• Remove as much air as possible from the bags.
  • Add the date to the container/bag.
  • Place them in the freezer.
  • Method 2
  • Wash the parsley using cool water in the sink or a salad spinner.
  • Thoroughly dry the parsley with absorbent paper towels.
  • Remove the leaves from the parsley.
  • Put the parsley leaves into a food processor.
  • Add enough water or olive oil to make a puree.
  • Puree the mixture into a paste.
  • Pour the paste into an ice tray.
  • Freeze the tray overnight.
  • Remove the cubes and place them in zip-top bags/airtight containers.
  • Add the date to the bag/container.
  • Place them in the freezer.
How to Freeze Parsley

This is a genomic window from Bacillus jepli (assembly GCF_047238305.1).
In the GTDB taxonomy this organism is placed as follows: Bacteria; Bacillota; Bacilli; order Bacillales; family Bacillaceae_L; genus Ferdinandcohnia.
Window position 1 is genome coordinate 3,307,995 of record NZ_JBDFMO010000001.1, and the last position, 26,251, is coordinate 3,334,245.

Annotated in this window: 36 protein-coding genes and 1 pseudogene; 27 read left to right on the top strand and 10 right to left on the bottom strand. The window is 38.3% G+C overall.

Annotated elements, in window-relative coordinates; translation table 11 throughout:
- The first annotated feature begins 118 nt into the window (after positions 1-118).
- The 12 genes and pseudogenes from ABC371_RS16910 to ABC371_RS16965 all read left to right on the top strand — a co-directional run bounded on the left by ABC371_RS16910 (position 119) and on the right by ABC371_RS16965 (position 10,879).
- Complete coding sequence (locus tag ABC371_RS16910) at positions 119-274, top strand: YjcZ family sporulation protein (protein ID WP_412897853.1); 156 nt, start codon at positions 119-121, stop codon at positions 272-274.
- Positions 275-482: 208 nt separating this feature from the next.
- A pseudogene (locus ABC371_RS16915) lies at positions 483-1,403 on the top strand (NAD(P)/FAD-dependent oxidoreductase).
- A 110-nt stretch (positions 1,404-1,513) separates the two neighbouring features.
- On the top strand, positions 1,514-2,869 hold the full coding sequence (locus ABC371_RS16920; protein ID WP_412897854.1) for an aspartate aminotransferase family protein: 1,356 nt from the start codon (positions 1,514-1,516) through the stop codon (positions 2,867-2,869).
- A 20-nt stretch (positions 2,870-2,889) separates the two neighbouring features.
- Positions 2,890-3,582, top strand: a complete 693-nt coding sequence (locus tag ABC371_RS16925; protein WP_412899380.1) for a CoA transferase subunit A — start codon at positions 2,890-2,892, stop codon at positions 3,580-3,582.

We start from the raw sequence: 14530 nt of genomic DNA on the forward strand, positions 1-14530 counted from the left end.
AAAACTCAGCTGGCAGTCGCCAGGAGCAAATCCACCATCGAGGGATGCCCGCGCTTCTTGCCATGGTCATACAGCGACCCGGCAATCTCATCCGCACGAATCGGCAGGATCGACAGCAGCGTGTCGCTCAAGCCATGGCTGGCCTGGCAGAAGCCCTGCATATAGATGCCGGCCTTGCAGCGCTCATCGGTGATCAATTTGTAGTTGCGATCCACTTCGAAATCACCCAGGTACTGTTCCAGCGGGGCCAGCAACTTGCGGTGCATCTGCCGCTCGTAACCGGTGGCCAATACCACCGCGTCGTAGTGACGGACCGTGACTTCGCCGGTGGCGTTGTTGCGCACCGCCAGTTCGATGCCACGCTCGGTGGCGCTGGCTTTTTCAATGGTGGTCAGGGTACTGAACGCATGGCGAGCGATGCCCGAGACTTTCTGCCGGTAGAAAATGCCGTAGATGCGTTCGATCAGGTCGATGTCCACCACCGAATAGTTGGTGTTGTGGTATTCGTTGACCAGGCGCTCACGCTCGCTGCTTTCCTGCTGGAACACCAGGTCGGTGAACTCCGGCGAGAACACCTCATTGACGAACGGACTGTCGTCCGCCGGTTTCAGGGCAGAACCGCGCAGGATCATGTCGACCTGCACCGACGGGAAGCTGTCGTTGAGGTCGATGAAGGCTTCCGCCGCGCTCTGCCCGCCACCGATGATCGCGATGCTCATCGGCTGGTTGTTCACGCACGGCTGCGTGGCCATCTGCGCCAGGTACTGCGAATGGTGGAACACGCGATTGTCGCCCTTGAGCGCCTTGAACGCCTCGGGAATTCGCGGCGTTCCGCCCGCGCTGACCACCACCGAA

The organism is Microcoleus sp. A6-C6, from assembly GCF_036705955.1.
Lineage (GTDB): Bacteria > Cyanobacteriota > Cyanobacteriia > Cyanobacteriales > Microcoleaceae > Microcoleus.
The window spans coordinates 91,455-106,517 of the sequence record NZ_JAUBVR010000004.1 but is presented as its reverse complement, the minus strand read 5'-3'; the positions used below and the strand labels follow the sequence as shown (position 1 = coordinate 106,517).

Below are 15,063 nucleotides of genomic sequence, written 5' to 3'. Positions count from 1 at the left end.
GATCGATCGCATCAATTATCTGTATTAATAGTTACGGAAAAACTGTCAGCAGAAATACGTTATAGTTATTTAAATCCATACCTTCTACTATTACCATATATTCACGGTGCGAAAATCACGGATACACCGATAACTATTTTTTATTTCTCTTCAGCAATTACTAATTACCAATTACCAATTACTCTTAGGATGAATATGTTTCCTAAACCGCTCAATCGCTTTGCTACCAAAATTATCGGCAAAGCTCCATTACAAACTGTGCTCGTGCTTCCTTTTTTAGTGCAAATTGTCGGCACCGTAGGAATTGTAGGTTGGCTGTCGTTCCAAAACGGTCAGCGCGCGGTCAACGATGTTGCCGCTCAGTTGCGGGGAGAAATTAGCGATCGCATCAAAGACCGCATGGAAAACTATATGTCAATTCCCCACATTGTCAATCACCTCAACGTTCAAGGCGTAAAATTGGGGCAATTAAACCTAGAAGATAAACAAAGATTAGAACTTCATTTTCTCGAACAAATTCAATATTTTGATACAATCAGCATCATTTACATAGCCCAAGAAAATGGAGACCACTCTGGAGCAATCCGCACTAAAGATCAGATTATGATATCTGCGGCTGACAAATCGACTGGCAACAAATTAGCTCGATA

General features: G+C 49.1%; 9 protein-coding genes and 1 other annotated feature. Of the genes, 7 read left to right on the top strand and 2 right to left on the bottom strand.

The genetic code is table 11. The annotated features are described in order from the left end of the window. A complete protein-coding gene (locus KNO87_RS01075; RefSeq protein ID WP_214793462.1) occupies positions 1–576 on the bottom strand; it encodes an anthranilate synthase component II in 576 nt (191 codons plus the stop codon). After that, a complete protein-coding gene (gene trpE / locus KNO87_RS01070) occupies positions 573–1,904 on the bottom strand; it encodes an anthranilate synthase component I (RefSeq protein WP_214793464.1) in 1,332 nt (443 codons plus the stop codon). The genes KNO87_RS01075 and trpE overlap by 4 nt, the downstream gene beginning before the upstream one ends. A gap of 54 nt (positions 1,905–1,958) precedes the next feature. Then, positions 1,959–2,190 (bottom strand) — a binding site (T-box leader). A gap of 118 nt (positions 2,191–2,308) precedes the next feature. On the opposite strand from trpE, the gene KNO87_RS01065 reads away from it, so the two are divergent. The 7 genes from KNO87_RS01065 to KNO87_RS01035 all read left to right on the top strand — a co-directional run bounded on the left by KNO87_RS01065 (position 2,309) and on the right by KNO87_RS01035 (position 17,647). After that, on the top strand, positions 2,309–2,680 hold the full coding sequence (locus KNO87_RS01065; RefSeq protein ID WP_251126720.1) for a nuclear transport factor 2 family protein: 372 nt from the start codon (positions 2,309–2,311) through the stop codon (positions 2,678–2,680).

Did you like the recipe?

Click on a star to rate it!

Average rating 5 / 5. Vote count: 3

No votes so far! Be the first to rate this post.


Share on social media:

We are sorry that this post was not useful for you!

Let us improve this post!

Tell us how we can improve this post?

author avatar
NaTaya Hastings
NaTaya Hastings is a food and recipe writer for Insanely Good Recipes. She’s an educator, boy mom, dog mom, and whatever-stray-enters-the-yard mom. As a result, she's constantly cooking for both humans and animals.

Luckily, she enjoys it!

Though born, raised, and still living in Alabama, her specialty is NOT down-home Southern cooking. Instead, she loves to experiment with Asian, Mexican, Italian, and other ethnic cuisines. She has two mottos when it comes to cooking. “The more spice, the better!” and “There’s no such thing as too much garlic!”

She’s also pretty good with desserts. Especially the easy, no-bake ones.

Her favorite things are cuddling with her four giant dogs, traveling, reading, writing, and hanging out in nature. She’s also pretty excellent at Dominoes.

Leave a Comment